Mark Appel

It’s Draft Day


The Rule 4 draft is today.  That’s the fancy way of saying “the regular old draft.” It used to go on until teams got tired of picking, maybe reaching a hundred rounds. Then it was cut to 50. It’s now a crisp 40 rounds. I fully expect you have your team’s 40 picks all mapped out and are, as we speak, painting yourself in team colors and heading to Madison Square Garden for the insanity.

Oh, wait.  This is not the NFL or NBA so the insanity is kept to a minimum.  Indeed, no one in this draft is going to be a household name already, let alone someone who is going to immediately change the fortunes of the team which selects them.  Baseball just doesn’t work like that.  Which is probably good because I don’t think I could stomach some five-hour glitzy prime-time telecast with baseball’s equivalent of Chris Berman and Mel Kiper barking at me.

Overall, draft experts are saying that there isn’t much in the way of extreme impact talent a la Bryce Harper or Stephen Strasburg, so unless you’re a big fan of amateur baseball or religiously read Baseball America, Kevin Goldstein or Keith Law, you probably don’t know a ton of these dudes. Confession: I don’t either. It’s enough to keep up with the majors and high minors. I’m sort of lost when it comes to the draft — there are people whose full time job it is to follow it — so we’re reading the same stuff in that regard.

It’s even more complicated this year, as several new rules besides the round limits are in place:

Under baseball’s new collective bargaining agreement, teams will have a pool of bonus money from which to sign players. The Astros, for example, have about $11.2 million to use as bonuses on their 11 picks through the 10th round. The Twins, who have 13 picks in 10 rounds, have about $12.4 million to use for bonuses. Teams face a punitive tax and the possibility of losing draft picks if they stray from the prescribed bonuses.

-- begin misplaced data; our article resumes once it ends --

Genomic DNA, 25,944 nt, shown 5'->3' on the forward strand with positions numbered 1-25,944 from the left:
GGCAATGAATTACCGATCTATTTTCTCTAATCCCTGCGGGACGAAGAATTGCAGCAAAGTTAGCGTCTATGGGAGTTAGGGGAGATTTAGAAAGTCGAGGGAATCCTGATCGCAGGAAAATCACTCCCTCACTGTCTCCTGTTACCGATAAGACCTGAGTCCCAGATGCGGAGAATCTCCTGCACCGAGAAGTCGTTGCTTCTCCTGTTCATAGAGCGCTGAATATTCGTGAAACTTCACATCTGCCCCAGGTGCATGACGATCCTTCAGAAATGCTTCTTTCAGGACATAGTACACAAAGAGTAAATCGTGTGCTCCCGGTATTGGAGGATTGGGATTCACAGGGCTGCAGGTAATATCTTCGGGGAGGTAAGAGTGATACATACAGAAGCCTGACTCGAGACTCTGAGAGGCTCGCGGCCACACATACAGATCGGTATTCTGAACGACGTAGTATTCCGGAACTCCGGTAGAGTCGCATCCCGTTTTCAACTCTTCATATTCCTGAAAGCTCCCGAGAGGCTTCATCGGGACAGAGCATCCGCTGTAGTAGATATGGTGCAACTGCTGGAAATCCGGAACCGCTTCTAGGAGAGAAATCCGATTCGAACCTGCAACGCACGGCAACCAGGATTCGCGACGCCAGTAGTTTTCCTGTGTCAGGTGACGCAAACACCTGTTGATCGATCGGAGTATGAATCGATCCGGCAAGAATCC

All of the teams have been thinking about this since the new CBA was signed, but I imagine it’s still kind of scary for them.  Add in to it the fact that the signing deadline for drafted players has been moved up to mid-July, and there is added pressure.

So, lots of uncertainty. But I do know this much: the Astros pick first and are widely expected to take Stanford right-hander Mark Appel, who (a) happens to throw close to 100 m.p.h.; and (b) is from Houston.  And there is nothing as old and time-tested in the baseball draft as tall, hard-throwing Texas pitchers, so it’s not all unusual.

NL Wild Card Game: Cubs vs. Pirates lineups

Jake Arrieta

Here are the Cubs and Pirates lineups for tonight’s Wild Card game in Pittsburgh:

CF Dexter Fowler
RF Kyle Schwarber
LF Kris Bryant
1B Anthony Rizzo
3B Tommy La Stella
2B Starlin Castro
C Miguel Montero
SS Addison Russell
SP Jake Arrieta

Cubs manager Joe Maddon wanted Tommy La Stella in the lineup over Jorge Soler or Chris Coghlan, so he starts at third base and Kris Bryant shifts to left field. Bryant started just four games in left field all season, compared to 136 starts at third base. Also of note: After batting Addison Russell ninth–behind the pitcher–116 times this season Maddon has him in the more traditional eighth spot tonight.

RF Gregory Polanco
3B Josh Harrison
CF Andrew McCutchen
LF Starling Marte
C Francisco Cervelli
2B Neil Walker
SS Jordy Mercer
1B Sean Rodriguez
SP Gerrit Cole

Pedro Alvarez started 119 games at first base for the Pirates and with right-hander Jake Arrieta on the mound he was the presumed starter tonight, but instead manager Clint Hurdle has benched the 27-homer slugger in favor of utility man Sean Rodriguez. Alvarez is vastly superior to Rodriguez offensively, especially versus a righty, but he’s also very shaky defensively. During the regular season Rodriguez started a grand total of one game at first base against a right-hander, so this qualifies as a hunch by Hurdle.

The Cardinals are optimistic about Yadier Molina’s status

St. Louis Cardinals' Yadier Molina celebrates as he arrives home after hitting a solo home run during the fourth inning of a baseball game against the San Francisco Giants Monday, Aug. 17, 2015, in St. Louis. (AP Photo/Jeff Roberson)
Leave a comment

Jenifer Langosch of reports that Cardinals catcher Yadier Molina‘s bum thumb responded well after participating in baseball activities Tuesday, including catching, hitting, blocking balls and the like.

This morning Cardinals manager Mike Matheny said that he’s now even more optimistic that Molina will be on the NLDS roster. The Cards’ first game will be Friday against the winner of tonight’s Cubs-Pirates tilt.

Having Molina would obviously be a boon for the Cardinals on the field. For a look at what Molina means to the Cardinals off the field, however, take some time to go read Derrick Goold’s excellent story about what Molina’s teammates think of him. Short version: the world. It’s worth your time, even if you’re not a citizen of Cardinals Nation.